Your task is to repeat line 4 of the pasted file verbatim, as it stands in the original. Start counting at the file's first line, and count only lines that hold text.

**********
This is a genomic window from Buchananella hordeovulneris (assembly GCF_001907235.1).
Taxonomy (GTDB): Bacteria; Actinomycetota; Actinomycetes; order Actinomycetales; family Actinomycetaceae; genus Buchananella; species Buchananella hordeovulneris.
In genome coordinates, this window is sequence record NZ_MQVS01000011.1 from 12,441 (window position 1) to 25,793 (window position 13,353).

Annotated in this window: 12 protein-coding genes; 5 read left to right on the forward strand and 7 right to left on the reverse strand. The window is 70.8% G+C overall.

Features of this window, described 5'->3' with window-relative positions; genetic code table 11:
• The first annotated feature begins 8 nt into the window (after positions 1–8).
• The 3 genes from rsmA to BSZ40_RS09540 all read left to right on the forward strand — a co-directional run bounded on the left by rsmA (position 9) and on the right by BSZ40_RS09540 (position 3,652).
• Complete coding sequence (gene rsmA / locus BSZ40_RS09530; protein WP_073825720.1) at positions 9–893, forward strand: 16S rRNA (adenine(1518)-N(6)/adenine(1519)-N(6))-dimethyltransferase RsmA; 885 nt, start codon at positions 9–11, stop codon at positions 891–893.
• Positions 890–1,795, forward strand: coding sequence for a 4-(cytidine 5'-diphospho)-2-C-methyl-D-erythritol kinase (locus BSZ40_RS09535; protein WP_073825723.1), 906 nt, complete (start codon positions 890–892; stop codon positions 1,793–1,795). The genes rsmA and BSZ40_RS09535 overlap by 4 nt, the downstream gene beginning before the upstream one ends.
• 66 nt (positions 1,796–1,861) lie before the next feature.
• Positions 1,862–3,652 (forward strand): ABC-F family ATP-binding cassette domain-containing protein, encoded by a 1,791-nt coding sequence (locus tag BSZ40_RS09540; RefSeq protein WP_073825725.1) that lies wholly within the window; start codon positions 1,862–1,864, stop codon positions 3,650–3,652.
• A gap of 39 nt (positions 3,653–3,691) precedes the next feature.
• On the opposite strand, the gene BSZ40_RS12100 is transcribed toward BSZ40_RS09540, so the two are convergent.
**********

Annotated in this window: 12 protein-coding genes; 5 read left to right on the forward strand and 7 right to left on the reverse strand. The window is 70.8% G+C overall.